Glass Coloring May Seem Magical
By the late Jan Rutland who served as Executive Director of the National Bottle Museum until her passing in October 2010
“Sun Amethyst” or “Sun Colored”
Most collectors know that the natural color of old glass is aqua – either blue-green or green-blue. This is caused by impurities in the sand used in the batch. Iron impurities produced the colors blue and green. By mixing decolorizing agents which produce the opposite colors of yellow, red and purple, a neutral color was achieved which has the visual effect of no color at all. The popularity of clear, or “clarified” glass jars and bottles was brought about by a demand for clear food containers in the 18180′s. The most popular decolorizing agent was Manganese, until 1915. Manganese — in small proportions –produced just enough amethyst coloring to neutralize the aqua color.
Glass which was neutralized by the addition of Manganese is admired and collected as “Sun Amethyst” or “Sun Colored” glass. When exposed to the ultra violet rays of the sun, The Manganese in the glass oxidizes, or combines with oxygen, and turns to rust. The longer it is exposed to ultra violet rays from the sun, or from an ultra violet lamp, the deeper the color. If the glass is reheated, it will return to a clear or clarified state. World War I cut off the main source of Manganese, which was Germany. By 1916, the glassmaking industry was using Selenium as a clarifying agent. Selenium is more expensive to use, but a more stable agent. This too, however, will change color with prolonged exposure to ultra violet rays. Glass clarified with Selenium turns pale amber in time. The use of Selenium was replaced by the use of arsenic around 1930.
Glass which has been colored by adding Uranium Oxide or Uranium Dioxide to the batch can be canary yellow in color. It is called “Canary Glass” in this country. It can also be a striking yellow-green in color, and this is known as “Vaseline Glass” because of its supposed resemblance to petroleum jelly. Depression era Uranium Glass is typically green. The foolproof test for Uranium content is exposure to ultra violet or “black light.” All Uranium Glass fluoresces under ultra violet light. Also, a Geiger Counter will register the emission of small amounts of gamma rays. All other radioactivity is locked into the cooled glass. Only gamma rays escape the cooled glass, in safe and relatively small amounts. Pity the poor glassblowers of the 18th, 19th and early 20th centuries however, who were exposed to radioactive gasses in lethal amounts, just four feet from their mouths.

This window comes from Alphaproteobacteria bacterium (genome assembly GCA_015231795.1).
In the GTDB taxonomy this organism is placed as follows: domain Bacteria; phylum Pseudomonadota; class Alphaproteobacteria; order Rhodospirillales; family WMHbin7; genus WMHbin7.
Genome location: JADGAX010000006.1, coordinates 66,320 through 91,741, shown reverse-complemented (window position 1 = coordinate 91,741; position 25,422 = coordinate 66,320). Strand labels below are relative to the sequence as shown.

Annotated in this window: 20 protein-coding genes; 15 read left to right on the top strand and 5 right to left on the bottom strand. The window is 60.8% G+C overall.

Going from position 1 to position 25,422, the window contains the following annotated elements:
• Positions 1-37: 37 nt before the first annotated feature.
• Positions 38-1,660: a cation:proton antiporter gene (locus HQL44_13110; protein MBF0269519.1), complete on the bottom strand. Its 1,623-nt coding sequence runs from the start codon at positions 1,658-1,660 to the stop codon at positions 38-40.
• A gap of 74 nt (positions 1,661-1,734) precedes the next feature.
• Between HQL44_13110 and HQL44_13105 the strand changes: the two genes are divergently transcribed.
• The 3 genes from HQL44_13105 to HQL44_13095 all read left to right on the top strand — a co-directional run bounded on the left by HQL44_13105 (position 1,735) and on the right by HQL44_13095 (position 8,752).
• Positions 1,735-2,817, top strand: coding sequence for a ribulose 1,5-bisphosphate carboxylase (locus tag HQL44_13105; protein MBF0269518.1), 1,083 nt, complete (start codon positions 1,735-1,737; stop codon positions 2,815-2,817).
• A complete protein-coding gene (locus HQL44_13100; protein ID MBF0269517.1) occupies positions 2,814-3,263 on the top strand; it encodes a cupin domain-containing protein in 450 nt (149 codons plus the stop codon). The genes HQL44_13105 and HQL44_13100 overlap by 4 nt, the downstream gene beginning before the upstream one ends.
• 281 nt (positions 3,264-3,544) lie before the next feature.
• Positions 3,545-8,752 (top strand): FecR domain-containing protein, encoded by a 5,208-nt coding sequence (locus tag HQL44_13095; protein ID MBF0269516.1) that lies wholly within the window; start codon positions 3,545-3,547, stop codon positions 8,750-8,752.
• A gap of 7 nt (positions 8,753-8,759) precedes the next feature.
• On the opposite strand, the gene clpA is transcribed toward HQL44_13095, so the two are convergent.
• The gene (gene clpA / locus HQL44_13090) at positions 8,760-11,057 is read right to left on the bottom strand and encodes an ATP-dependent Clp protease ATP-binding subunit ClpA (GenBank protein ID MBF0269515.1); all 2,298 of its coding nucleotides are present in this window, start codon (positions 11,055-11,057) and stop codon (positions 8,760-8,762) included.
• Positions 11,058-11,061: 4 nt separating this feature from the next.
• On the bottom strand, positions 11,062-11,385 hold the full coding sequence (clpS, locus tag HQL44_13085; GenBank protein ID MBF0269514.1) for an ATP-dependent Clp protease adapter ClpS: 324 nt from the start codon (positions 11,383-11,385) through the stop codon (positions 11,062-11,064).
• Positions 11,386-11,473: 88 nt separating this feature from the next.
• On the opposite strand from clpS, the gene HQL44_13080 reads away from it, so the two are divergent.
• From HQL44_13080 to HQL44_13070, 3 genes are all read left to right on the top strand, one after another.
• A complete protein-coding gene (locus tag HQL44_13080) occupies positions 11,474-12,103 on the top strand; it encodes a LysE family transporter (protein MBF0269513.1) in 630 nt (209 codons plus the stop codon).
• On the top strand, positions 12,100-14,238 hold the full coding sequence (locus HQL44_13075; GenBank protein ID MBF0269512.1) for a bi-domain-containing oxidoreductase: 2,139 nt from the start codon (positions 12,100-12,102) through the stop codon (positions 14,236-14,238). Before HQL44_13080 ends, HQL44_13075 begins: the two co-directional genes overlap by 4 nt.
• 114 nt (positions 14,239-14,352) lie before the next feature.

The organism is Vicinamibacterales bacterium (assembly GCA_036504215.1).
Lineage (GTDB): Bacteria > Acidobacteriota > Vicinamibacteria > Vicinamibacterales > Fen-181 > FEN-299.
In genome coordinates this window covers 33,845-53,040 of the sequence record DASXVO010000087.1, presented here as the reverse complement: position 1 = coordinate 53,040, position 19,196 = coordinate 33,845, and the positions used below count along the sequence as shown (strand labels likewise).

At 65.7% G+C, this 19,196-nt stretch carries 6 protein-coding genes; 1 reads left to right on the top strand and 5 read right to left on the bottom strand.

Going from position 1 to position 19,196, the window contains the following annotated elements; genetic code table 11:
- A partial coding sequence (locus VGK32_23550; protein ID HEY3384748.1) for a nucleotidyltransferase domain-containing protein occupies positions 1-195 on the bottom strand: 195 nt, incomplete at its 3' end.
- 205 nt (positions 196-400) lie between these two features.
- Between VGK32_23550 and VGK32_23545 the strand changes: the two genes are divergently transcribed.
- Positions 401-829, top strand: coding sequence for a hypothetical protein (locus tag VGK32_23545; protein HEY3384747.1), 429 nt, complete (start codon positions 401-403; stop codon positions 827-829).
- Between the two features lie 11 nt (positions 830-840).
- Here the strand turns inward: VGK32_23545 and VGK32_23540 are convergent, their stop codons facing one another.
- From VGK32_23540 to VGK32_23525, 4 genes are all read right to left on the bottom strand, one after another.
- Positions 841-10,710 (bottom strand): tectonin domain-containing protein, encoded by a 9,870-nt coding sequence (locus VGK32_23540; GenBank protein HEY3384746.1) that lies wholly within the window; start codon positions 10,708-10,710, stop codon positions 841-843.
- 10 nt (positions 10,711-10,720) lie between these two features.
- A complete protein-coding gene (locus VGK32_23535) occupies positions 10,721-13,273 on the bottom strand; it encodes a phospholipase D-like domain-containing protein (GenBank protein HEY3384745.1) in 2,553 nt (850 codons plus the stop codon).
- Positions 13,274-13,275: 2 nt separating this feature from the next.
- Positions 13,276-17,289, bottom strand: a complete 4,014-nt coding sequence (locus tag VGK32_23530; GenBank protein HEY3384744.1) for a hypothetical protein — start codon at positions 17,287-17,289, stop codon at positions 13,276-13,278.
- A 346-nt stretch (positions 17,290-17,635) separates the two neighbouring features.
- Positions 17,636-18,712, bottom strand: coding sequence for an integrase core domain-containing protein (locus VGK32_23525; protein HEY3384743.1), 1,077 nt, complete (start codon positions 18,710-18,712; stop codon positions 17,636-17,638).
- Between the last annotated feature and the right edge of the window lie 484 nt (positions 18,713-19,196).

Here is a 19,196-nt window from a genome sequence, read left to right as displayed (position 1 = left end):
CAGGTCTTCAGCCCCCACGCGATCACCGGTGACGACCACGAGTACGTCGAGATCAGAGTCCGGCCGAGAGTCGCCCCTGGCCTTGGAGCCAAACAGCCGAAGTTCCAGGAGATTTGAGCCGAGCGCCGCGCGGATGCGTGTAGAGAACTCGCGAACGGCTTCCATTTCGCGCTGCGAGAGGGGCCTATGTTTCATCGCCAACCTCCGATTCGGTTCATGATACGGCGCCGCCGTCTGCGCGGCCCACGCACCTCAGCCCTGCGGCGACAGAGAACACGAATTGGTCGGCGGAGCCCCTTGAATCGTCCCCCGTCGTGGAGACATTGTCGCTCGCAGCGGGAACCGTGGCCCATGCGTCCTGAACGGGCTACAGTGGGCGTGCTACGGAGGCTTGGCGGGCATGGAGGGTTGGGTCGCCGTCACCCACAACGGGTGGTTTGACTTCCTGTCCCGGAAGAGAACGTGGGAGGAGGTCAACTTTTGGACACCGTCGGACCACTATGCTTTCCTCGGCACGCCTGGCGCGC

Glassblowers of the past who blew molten Uranium Glass were exposed to radon gas, as well as alpha, beta and gamma radiation in lethal amounts.
Generally speaking, the use of Uranium compounds as a coloring agent was most popular between 1850 – 1950. The “Heyday” for Vaseline Glass was the Victorian Era. Under the soft light produced by kerosene lamps or gas lights, Baseline Glass appeared to glow. When electric lighting became commonplace in the home, the glass lost a great deal of its charm. Gaslight and kerosene lamps have varying light frequencies, creating the glowing appearance, but incandescent and fluorescent lights have a more steady frequency, eliminating some of the characteristic “magic” once attributed to Vaseline.
Vaseline Glass was used in the production of tableware, whimsies and apothecary, perfume and cologne bottles. Its special qualities made it ideal for various containers and contraptions associated with the “quack-Cure industry.” Strange machines and contraptions were used to defraud the public, including devices which ran electrical charges through gases in colored tubes. About all they did was make noises and create impressive light shows, all the more impressive if the tubes were made of Vaseline Glass. These devices are known today as “Whiz-Bangs.” When Radium was first discovered, it was thought to have curative powers. It was marked to and ingested by the unwary public as an “elixir” or “vitalizer”, and often dispensed in Vaseline Glass containers.
Today, regardless of age, be it original or reproduction, all Vaseline Glass is collectable. The many regulations governing creation of the “batch” and the conditions under which it may be worked, make it impractical for mass production. It is the one glass that can be proven authentic, and verified beyond a shadow of a doubt. In my personal collection, I have broadened my sphere of interest to include all Uranium Glass. I see no reason, for instance, to turn my nose up at some of the green colored Depression era glass which may have especially pleasing qualities in shape and form. The fluorescence is still so eye-catching, and nothing is more exciting than wandering through a flea market and spotting a piece 100 yards away. I swear, it sings to me!